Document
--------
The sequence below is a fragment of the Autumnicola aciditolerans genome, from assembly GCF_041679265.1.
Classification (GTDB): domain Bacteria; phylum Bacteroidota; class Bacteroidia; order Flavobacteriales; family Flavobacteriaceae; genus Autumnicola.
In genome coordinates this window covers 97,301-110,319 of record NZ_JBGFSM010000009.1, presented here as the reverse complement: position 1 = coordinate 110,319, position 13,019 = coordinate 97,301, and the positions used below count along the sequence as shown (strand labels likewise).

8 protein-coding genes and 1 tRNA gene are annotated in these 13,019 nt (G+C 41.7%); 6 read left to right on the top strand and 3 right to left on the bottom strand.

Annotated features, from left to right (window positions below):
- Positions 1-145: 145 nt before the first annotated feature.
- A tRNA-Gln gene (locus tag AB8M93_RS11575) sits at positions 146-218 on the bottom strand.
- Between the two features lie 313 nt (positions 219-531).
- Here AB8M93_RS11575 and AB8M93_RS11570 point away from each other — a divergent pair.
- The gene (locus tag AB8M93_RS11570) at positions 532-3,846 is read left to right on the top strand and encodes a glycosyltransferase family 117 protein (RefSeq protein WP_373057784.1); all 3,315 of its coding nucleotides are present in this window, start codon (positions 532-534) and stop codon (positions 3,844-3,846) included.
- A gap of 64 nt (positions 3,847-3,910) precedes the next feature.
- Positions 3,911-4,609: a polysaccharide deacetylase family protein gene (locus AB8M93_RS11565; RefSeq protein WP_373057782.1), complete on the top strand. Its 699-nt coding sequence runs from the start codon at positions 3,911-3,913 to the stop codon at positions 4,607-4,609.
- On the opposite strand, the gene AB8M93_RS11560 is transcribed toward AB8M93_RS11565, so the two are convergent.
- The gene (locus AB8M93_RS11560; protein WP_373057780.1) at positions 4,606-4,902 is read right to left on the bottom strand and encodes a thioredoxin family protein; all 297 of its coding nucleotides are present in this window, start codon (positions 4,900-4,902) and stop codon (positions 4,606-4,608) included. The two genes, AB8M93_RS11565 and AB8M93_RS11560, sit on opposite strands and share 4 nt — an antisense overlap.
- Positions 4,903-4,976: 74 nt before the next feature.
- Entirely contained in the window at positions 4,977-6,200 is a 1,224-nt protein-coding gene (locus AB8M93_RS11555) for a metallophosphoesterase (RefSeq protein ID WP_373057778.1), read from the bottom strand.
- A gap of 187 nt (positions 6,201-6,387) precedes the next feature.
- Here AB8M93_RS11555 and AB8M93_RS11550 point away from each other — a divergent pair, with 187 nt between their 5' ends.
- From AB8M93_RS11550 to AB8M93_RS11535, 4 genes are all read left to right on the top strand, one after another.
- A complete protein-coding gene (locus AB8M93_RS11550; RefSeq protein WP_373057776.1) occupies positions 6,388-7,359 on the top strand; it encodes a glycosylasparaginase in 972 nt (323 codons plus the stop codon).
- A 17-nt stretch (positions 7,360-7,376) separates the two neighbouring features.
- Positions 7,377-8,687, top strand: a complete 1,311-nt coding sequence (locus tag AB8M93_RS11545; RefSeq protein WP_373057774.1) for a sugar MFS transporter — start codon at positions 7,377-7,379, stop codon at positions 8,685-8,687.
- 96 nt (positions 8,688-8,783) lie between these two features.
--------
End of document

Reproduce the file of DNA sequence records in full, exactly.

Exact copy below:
The sequence below is a fragment of the Autumnicola aciditolerans genome, from assembly GCF_041679265.1.
Classification (GTDB): domain Bacteria; phylum Bacteroidota; class Bacteroidia; order Flavobacteriales; family Flavobacteriaceae; genus Autumnicola.
In genome coordinates this window covers 97,301-110,319 of record NZ_JBGFSM010000009.1, presented here as the reverse complement: position 1 = coordinate 110,319, position 13,019 = coordinate 97,301, and the positions used below count along the sequence as shown (strand labels likewise).

8 protein-coding genes and 1 tRNA gene are annotated in these 13,019 nt (G+C 41.7%); 6 read left to right on the top strand and 3 right to left on the bottom strand.

Annotated features, from left to right (window positions below):
- Positions 1-145: 145 nt before the first annotated feature.
- A tRNA-Gln gene (locus tag AB8M93_RS11575) sits at positions 146-218 on the bottom strand.
- Between the two features lie 313 nt (positions 219-531).
- Here AB8M93_RS11575 and AB8M93_RS11570 point away from each other — a divergent pair.
- The gene (locus tag AB8M93_RS11570) at positions 532-3,846 is read left to right on the top strand and encodes a glycosyltransferase family 117 protein (RefSeq protein WP_373057784.1); all 3,315 of its coding nucleotides are present in this window, start codon (positions 532-534) and stop codon (positions 3,844-3,846) included.
- A gap of 64 nt (positions 3,847-3,910) precedes the next feature.
- Positions 3,911-4,609: a polysaccharide deacetylase family protein gene (locus AB8M93_RS11565; RefSeq protein WP_373057782.1), complete on the top strand. Its 699-nt coding sequence runs from the start codon at positions 3,911-3,913 to the stop codon at positions 4,607-4,609.
- On the opposite strand, the gene AB8M93_RS11560 is transcribed toward AB8M93_RS11565, so the two are convergent.
- The gene (locus AB8M93_RS11560; protein WP_373057780.1) at positions 4,606-4,902 is read right to left on the bottom strand and encodes a thioredoxin family protein; all 297 of its coding nucleotides are present in this window, start codon (positions 4,900-4,902) and stop codon (positions 4,606-4,608) included. The two genes, AB8M93_RS11565 and AB8M93_RS11560, sit on opposite strands and share 4 nt — an antisense overlap.
- Positions 4,903-4,976: 74 nt before the next feature.
- Entirely contained in the window at positions 4,977-6,200 is a 1,224-nt protein-coding gene (locus AB8M93_RS11555) for a metallophosphoesterase (RefSeq protein ID WP_373057778.1), read from the bottom strand.
- A gap of 187 nt (positions 6,201-6,387) precedes the next feature.
- Here AB8M93_RS11555 and AB8M93_RS11550 point away from each other — a divergent pair, with 187 nt between their 5' ends.
- From AB8M93_RS11550 to AB8M93_RS11535, 4 genes are all read left to right on the top strand, one after another.
- A complete protein-coding gene (locus AB8M93_RS11550; RefSeq protein WP_373057776.1) occupies positions 6,388-7,359 on the top strand; it encodes a glycosylasparaginase in 972 nt (323 codons plus the stop codon).
- A 17-nt stretch (positions 7,360-7,376) separates the two neighbouring features.
- Positions 7,377-8,687, top strand: a complete 1,311-nt coding sequence (locus tag AB8M93_RS11545; RefSeq protein WP_373057774.1) for a sugar MFS transporter — start codon at positions 7,377-7,379, stop codon at positions 8,685-8,687.
- 96 nt (positions 8,688-8,783) lie between these two features.